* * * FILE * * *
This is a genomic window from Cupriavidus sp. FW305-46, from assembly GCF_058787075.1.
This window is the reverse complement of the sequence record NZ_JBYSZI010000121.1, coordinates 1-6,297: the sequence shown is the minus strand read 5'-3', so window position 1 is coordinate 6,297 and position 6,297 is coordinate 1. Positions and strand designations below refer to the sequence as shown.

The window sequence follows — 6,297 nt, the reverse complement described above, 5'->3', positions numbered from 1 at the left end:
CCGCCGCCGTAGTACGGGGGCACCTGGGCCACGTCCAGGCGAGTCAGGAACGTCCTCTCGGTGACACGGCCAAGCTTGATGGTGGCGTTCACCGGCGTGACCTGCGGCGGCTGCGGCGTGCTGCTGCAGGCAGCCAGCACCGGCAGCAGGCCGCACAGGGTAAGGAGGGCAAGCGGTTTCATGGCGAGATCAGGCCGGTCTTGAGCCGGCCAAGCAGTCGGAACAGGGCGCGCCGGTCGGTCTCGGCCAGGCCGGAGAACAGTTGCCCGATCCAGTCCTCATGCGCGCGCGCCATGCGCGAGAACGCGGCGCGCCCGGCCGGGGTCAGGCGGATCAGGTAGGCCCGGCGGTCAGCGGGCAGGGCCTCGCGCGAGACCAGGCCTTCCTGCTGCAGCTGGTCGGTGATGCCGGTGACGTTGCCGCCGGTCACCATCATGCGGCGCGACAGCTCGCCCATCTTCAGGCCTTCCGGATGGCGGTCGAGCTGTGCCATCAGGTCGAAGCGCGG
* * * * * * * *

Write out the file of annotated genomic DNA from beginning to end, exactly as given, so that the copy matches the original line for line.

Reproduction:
This is a genomic window from Cupriavidus sp. FW305-46, from assembly GCF_058787075.1.
This window is the reverse complement of the sequence record NZ_JBYSZI010000121.1, coordinates 1-6,297: the sequence shown is the minus strand read 5'-3', so window position 1 is coordinate 6,297 and position 6,297 is coordinate 1. Positions and strand designations below refer to the sequence as shown.

The window sequence follows — 6,297 nt, the reverse complement described above, 5'->3', positions numbered from 1 at the left end:
CCGCCGCCGTAGTACGGGGGCACCTGGGCCACGTCCAGGCGAGTCAGGAACGTCCTCTCGGTGACACGGCCAAGCTTGATGGTGGCGTTCACCGGCGTGACCTGCGGCGGCTGCGGCGTGCTGCTGCAGGCAGCCAGCACCGGCAGCAGGCCGCACAGGGTAAGGAGGGCAAGCGGTTTCATGGCGAGATCAGGCCGGTCTTGAGCCGGCCAAGCAGTCGGAACAGGGCGCGCCGGTCGGTCTCGGCCAGGCCGGAGAACAGTTGCCCGATCCAGTCCTCATGCGCGCGCGCCATGCGCGAGAACGCGGCGCGCCCGGCCGGGGTCAGGCGGATCAGGTAGGCCCGGCGGTCAGCGGGCAGGGCCTCGCGCGAGACCAGGCCTTCCTGCTGCAGCTGGTCGGTGATGCCGGTGACGTTGCCGCCGGTCACCATCATGCGGCGCGACAGCTCGCCCATCTTCAGGCCTTCCGGATGGCGGTCGAGCTGTGCCATCAGGTCGAAGCGCGG